Feature – Alex Dowsett on Le Tour


Alex Dowsett talks about one of the biggest sporting disappointments of his professional racing career, having to abandon the Tour

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Feature – Alex Dowsett on Le Tour
from – Gordon Wiseman

Dowsett – “I’m disappointed but already I’m moving on”

Despite having experienced one of the sporting disaapointments of his professional racing career, Alex Dowsett (Movistar Team) has started to move on from his enforced retirement from this year’s Tour de France that came to an abrupt end last Thursday.

As the race slipped past the half way mark, the 195km stage to the top of Plateau de Beille proved to be a day’s racing too far with the 26 year old still suffering and struggling from the dibillitating side effects of the deep cut to his arm that nearly brought his race to an end as early as stage 4.

“I got back home on the night of my leaving the race but since then all I’ve been doing is resting and recuperating, trying to give my battered body a chance to put itself back together” he explained. “I’ve got to take time to relax and chill and that’s literally all I’ve been doing”.

Much has already been written about the accident Alex experienced on stage 4 with the cut to his arm initially needing six stitches on the day of his crash and even nearly a week later, after it was reopened and washed again and another 4 stitches put in, his body still wasn’t coping with the trauma he’d endured.

“On the day after my accident, I couldn’t get my heart rate going at all. I only averaged 115 bpm having hit a peak as low as 150bpm. My body simply wasn’t coping and was using all its energy just to work at trying to repair itself, certainly not to race in the world’s hardest bike race” he later mused.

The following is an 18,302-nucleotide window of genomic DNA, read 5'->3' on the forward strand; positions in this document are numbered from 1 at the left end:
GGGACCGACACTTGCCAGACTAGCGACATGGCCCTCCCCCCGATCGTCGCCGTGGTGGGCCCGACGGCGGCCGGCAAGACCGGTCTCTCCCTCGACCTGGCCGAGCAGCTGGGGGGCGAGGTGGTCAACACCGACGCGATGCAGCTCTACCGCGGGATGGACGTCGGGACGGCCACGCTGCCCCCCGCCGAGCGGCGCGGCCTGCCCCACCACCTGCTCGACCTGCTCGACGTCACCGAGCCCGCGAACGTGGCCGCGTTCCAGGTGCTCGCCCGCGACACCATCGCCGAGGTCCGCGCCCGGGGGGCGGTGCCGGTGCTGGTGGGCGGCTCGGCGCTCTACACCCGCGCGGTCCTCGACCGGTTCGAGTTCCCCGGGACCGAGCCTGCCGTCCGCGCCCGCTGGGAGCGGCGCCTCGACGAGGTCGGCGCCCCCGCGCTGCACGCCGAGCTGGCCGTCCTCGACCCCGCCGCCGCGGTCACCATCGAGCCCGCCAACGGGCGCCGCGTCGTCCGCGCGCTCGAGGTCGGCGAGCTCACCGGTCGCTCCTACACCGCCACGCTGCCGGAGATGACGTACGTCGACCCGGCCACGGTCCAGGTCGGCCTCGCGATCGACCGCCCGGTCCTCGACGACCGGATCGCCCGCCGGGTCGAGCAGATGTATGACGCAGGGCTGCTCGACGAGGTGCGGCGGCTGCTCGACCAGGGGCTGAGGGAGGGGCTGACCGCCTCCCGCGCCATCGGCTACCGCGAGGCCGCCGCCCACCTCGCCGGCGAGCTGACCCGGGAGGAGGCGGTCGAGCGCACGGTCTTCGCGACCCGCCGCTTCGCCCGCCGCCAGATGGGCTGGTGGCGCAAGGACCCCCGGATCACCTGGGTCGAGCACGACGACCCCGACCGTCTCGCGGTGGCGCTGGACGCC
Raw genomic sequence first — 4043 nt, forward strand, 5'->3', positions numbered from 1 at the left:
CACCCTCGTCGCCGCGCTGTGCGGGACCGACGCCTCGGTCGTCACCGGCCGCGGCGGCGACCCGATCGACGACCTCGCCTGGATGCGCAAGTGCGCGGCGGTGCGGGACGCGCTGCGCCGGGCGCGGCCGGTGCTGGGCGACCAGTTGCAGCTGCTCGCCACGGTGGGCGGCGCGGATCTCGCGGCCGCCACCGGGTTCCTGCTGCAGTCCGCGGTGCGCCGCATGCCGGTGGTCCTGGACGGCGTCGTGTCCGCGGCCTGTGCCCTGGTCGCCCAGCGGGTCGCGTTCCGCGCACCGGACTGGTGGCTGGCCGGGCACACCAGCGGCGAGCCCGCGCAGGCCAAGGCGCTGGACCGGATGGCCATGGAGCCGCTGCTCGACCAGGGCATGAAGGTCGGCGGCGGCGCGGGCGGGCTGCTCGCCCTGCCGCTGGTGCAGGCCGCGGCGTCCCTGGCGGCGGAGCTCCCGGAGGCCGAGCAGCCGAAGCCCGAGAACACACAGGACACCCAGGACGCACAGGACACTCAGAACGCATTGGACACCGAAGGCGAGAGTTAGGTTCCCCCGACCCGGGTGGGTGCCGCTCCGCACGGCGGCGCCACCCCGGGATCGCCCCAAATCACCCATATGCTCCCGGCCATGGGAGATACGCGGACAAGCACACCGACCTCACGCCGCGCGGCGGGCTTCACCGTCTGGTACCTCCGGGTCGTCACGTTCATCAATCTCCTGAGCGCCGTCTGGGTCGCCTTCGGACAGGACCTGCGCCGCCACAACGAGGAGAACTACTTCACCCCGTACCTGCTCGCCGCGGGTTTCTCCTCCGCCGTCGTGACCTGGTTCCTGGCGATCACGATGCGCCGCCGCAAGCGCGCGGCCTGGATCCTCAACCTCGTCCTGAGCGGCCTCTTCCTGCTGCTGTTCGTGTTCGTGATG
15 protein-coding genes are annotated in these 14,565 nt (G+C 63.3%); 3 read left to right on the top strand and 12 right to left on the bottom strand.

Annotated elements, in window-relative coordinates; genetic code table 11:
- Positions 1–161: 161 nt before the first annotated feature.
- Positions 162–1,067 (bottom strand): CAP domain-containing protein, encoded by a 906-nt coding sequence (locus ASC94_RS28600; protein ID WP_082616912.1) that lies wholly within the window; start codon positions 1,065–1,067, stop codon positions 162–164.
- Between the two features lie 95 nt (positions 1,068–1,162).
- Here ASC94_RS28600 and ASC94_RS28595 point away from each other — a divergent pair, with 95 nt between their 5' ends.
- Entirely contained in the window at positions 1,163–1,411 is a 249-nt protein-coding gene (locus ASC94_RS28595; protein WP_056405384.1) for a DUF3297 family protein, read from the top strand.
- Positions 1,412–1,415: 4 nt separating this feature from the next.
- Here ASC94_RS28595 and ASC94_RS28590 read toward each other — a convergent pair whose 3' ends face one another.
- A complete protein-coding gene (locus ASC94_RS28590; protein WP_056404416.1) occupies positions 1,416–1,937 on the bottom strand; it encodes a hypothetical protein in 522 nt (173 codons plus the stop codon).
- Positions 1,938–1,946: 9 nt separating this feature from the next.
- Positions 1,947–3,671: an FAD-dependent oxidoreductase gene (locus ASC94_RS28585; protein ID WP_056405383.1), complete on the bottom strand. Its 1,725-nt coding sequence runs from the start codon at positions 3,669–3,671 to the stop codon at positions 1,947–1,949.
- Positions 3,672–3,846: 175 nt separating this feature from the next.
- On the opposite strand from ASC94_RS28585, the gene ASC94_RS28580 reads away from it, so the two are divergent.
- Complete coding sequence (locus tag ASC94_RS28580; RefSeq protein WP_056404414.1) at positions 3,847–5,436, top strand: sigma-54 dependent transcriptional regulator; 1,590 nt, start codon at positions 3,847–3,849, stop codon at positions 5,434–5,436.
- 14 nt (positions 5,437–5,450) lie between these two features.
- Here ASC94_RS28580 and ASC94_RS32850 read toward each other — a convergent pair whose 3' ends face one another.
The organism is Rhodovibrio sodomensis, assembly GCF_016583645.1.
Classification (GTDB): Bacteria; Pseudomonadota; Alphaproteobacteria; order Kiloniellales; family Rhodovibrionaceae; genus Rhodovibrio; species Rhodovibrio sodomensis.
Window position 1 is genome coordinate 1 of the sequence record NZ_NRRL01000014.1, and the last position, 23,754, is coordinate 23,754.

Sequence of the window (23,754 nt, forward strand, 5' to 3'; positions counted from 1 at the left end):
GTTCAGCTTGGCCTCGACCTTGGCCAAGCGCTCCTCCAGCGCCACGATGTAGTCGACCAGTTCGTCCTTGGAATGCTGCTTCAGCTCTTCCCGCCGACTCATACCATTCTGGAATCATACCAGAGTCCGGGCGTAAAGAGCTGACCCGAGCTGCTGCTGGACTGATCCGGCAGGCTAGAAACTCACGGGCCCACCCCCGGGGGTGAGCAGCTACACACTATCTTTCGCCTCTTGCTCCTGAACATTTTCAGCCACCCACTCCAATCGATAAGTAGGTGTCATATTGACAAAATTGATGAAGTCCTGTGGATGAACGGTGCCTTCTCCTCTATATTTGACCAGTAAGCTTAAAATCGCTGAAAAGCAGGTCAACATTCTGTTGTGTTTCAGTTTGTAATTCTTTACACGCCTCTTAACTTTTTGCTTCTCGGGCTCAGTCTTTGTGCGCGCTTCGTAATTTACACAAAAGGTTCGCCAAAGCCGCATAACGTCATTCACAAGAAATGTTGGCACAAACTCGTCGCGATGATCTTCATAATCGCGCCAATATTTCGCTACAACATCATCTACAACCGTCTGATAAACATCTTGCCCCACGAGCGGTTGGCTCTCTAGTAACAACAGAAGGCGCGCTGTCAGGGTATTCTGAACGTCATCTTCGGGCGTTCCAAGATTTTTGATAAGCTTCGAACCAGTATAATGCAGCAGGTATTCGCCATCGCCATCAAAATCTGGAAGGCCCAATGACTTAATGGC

Summing up his feelings about his immediate post-accident form Alex said “I think it would have been better if I’d just had some road rash, I’ve got over that before. It’s really uncomfortable but you work through it. Or, I’d hurt myself so badly, I’d been forced to retired there and then. But as I could still ride, I was determined to do whatever I could but my body wouldn’t let me”.

Alex had his injury redressed during last week’s rest day and when racing restarted he felt better than he had done for a week. “When we first started I felt awful but that quickly cleared and I thought ‘hey, maybe things are starting to turn round’”. That was a fairly flat stage for most of its 167kms but with an important climb at the very end. Dowsett’s job was to protect his team leaders – Nairo Quintana and Alejandro Valverde – until that climb.


“The team said that was the job they wanted me to do and it was just great that, for the first time since my crash, I was able to do so. And that in itself made me feel happy. I’d been brought into the race to do a certain job and that was what I was doing, it was just so good to be doing stuff for the team.”

“It had been hard mentally not being able to do that job, I felt a bit like a spare part. But the team were just awesome. They’d put a lot of faith in me when giving me my slot in the team. I knew what I was capable of and they recognised that. That’s what hurt so much when I wasn’t able to perform”.

But were things brighter after his ride on the first day after the rest day? “Tuesday night I was tired and still knew I had to take every day as I came to it but I really did hope things were turning for me”.

But a glance at the road book would have told Alex just how hard things were going to get, two successive days with multiple climbs in the Pyrenees over such iconic cols as the d’Aspin, Tourmalet – at 2115m the highest point of the Tour – and to the top of the Plateau de Beille were certainly going to test him and his resolved even further.

Equipment wise Alex would be using exactly the same frame and wheels as his team leaders, “the only difference being that I chose to use a compact groupset” giving Dowsett smaller gears to spin up the climbs. He would be using the same Canyon Aeroad frame as Quintana and Valverde. “The guys at Canyon had told us there’d be no advantage to be had using a lighter ‘mountain only’ frames and we completely trust their advice”.